ASC Industry Awareness
On Independence, New Openings, and the First Leapfrog
Dr. Brian Gantwerker, California-based board-certified neurosurgeon, founder of The Craniospinal Center of Los Angeles and dedicated advocate of direct patient care through physician independence, went on record earlier this month about the arduous process of building a private practice and the challenges of dealing with insurance. Even so, he says if he were coming out of med school today, he would do it all the same way again. There are ASCs opening that are doing it the physician-owned way, or with financial partners. Half of the 18 new ASCs either opened or announced this October are at least physician-partnered, if not straight out physician group-owned. And yes, as planned, Leapfrog has produced its first ASC report, finding some quality measures lagging. However, Leapfrog’s grading for hospital safety is more concerning.
Majority of Spine and Ortho Surgeries in Outpatient Centers in 2020
Treatment advances, technology advances, size advantages, patient preferences, and CMS payment changes have all combined to push ASCs and outpatient surgery centers to deeper public acceptance. ASCs and outpatient centers will outpace hospitals in the number of spine and orthopaedic surgeries performed in 2020. CMS will pay for total knee arthroplasty surgeries in 2020 and boost their outpatient payment rate 2.6%. You can find further info on the final 2020 CMS rules for outpatient centers here. In another indication of the wide acceptance of the work of ASCs, in 2020 CMS will start to pay for certain coronary intervention procedures.
Healthcare Industry Trends
Price Transparency a Growing Feature
Due to our US third party payment system, full healthcare price transparency is a challenge. Nevertheless, the Executive Order on Healthcare Price Transparency and state efforts are increasing levels of price transparency. 75% of patients that have access to price data are taking advantage of it ahead of their care. November 4, Florida governor Ron DeSantis became the latest state governor to announce efforts to increase healthcare price transparency and to put a system in place to support it through the Florida Health Finder. State and federal transparency efforts are still in their early stages.
Financial Challenges for Hospitals
As ASCs take on more surgeries and payment structures shift, some hospitals are finding the going difficult if not altogether impossible. Federal hospital reimbursements are slated to take a $252 billion hit by 2029. Fiscal difficulties for hospitals first started to mount in rural areas in 2017, but now urban area hospitals are also curtailing services, filing bankruptcy, or closing. Holy Cross Hospital in Chicago has been losing $2 million a month and is dropping over 60% of its beds. Dwindling patient volumes are bringing 100-year-old St. Luke’s Medical Center in Phoenix, AZ to a close later this month. At least 22 hospitals in a wide range of areas have closed to date in 2019. The future of hospitals in the US is likely to be significantly different than our recent history would suggest.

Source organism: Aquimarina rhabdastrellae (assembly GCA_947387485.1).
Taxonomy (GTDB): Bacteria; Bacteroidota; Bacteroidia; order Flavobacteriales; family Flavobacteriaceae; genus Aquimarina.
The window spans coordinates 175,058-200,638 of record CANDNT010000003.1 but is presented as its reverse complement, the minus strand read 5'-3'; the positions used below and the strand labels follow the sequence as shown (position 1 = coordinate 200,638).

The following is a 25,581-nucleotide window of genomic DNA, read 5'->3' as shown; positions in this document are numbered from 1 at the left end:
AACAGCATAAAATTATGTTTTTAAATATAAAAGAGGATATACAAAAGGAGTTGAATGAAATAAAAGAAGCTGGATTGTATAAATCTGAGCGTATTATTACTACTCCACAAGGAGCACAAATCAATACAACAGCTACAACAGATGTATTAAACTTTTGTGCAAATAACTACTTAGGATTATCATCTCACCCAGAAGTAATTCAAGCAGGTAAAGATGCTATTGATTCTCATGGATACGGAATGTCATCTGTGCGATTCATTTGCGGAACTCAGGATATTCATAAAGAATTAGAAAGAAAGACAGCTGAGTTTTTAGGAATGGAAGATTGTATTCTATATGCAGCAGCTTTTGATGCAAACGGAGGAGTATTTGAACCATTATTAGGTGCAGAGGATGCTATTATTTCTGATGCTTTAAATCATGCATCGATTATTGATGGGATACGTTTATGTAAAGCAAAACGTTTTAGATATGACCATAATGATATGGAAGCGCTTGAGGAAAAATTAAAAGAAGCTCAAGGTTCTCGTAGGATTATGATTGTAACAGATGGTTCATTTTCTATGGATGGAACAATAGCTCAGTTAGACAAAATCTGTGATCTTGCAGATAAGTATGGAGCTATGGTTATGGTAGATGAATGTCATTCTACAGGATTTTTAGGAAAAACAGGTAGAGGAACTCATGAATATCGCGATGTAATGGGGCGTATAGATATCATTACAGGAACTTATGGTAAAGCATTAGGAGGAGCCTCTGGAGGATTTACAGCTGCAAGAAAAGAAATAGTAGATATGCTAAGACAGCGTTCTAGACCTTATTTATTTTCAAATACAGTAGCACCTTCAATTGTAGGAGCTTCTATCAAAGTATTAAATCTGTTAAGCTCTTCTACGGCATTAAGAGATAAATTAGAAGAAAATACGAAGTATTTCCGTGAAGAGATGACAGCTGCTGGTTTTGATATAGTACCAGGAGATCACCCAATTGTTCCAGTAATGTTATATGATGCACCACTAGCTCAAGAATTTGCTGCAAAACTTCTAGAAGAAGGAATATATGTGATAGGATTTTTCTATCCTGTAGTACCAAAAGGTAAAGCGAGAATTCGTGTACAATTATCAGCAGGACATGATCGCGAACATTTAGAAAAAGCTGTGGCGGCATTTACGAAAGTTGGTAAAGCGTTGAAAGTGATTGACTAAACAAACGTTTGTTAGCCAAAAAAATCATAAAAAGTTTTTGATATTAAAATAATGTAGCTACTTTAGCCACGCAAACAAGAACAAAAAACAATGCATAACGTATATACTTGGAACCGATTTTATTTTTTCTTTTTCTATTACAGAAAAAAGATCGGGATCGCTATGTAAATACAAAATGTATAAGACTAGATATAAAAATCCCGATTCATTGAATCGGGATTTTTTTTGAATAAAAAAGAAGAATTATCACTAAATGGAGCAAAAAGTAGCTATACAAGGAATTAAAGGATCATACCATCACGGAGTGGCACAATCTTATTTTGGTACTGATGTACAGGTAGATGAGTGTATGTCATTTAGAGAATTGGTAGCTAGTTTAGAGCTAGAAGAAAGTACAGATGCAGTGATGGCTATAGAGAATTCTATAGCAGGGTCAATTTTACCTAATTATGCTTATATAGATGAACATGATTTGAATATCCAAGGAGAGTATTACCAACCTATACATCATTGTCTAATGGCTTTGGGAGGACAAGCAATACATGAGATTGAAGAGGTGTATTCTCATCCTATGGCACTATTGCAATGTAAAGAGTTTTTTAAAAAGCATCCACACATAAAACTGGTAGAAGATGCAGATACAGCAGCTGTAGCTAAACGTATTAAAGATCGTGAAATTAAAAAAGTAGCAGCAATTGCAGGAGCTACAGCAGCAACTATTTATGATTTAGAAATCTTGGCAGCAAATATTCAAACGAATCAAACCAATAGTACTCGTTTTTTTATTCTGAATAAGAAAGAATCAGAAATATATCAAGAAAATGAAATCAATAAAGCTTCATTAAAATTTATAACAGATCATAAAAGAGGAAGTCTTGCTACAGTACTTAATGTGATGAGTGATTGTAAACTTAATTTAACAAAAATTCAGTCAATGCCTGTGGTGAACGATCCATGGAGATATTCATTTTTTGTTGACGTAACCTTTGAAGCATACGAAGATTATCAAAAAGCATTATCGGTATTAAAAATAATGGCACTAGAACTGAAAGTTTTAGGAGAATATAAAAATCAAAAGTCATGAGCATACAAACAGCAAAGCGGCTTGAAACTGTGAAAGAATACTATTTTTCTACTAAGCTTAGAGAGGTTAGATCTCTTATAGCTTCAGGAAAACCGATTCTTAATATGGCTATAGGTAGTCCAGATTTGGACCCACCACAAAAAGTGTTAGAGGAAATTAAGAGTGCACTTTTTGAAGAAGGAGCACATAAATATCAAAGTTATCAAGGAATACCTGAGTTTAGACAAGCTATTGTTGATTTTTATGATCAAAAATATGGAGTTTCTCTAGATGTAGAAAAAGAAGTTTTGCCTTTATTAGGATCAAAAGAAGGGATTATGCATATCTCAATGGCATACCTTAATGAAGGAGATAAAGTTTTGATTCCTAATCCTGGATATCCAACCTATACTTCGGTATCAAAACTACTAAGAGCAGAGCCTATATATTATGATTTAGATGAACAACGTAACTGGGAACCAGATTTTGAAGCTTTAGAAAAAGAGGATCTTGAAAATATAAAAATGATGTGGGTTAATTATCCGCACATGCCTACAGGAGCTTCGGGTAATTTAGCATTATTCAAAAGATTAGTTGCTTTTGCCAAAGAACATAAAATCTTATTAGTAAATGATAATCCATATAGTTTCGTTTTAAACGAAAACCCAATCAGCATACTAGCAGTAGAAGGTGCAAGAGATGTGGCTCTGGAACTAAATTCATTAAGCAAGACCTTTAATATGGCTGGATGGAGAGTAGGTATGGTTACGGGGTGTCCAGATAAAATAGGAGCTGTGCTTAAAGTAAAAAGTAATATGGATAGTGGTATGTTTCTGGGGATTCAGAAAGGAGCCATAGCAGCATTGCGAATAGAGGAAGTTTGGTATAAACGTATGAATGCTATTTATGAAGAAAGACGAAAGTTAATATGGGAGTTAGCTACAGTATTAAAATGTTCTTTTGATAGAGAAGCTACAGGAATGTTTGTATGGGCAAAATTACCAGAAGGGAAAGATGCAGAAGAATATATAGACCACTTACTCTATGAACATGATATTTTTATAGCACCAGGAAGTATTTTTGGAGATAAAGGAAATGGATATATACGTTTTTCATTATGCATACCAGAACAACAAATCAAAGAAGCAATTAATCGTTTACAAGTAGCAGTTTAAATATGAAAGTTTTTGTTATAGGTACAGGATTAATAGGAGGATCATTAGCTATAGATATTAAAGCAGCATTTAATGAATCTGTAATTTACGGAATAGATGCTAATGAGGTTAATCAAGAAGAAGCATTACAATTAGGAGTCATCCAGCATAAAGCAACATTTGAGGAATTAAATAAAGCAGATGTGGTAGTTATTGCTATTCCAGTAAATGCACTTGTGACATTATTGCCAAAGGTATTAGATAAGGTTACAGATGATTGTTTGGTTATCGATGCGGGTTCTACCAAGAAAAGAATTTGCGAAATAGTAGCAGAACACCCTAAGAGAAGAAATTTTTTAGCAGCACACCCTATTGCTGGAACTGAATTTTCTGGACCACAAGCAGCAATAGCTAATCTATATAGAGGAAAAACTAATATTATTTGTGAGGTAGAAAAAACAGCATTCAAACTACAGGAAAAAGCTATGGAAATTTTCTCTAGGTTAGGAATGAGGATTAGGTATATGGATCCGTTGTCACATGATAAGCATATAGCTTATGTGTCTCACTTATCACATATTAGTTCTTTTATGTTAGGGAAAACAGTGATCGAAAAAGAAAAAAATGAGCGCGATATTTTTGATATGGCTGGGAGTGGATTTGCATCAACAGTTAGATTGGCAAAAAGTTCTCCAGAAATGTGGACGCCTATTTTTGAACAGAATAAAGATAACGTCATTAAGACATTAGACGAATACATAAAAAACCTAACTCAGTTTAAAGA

Healthcare Digital Transformation Watch
Among the most dangerous trends in Health IT coming from these five Health IT executives is the real and potent concern of healthcare cybersecurity. The concern is particularly acute in healthcare because hacking problems are not only costly, they can bleed over into patient health and well-being. Common data hacking vulnerabilities include the need to update technology and applications as well as less than reliable data storage. The rush into health apps is spurring privacy fears that may also overlap into cybersecurity concerns. That fact that healthcare organizations are lagging behind many other industries in cybersecurity adaptation poses significant challenges.
Transparency in View with STOP Surprise Medical Bills Act
by Sean Laffey, Contego Legal Analyst, from the office Jon Sistare, JD, Contego Attorney
The Centers for Medicare & Medicaid Services have proposed new payment rules that would come into effect next year. These rules reflect an effort to update payment rates for outpatient and physician services while expanding cost transparency. Here are some key aspects for providers to keep in mind:
- Under the new rules, CMS would increase the Medicare Outpatient Prospective Payment System (OPPS) by 2.7 percent in 2020, increasing total payments to OPPS providers by a collective $6 billion.
- In terms of price transparency, hospitals would be required to publish all “standard charges” in electronic format, as well as 70 common procedures defined by CMS. Failure to comply could result in fines of up to $300 per day.
- As for physician rates, CMS would increase the overall physician payment rates by 0.14 percent in 2020, changing the Physician Fee Schedule conversion factor to $36.09 in 2020 up from $36.04 in 2019.
- CMS would make clinic visit payments “site-neutral” by reducing the payment rate for hospital outpatient clinic visits provided at off-campus provider-based departments. These off-campus departments would be paid at 40 percent of the OPPS rate in 2020.
- Total hip arthroplasty would be removed from the inpatient only list, allowing the procedure to be covered by Medicare in both inpatient and outpatient settings.
Providers that will be affected by these changes in 2020 are encouraged to learn more about how the new rules will affect them in 2020. A complete copy of the proposed changes can be located in the Federal Register at https://www.federalregister.gov/documents/2019/08/14/2019-16041/medicare-program-cy-2020-revisions-to-payment-policies-under-the-physician-fee-schedule-and-other.
At a Glance
Some Americans Are Avoiding Healthcare Because…
Healthcare Organizations Struggle with Patient Billing
Colleges and Marijuana Laws
Amazon-Berkshire-JPMorgan are Testing
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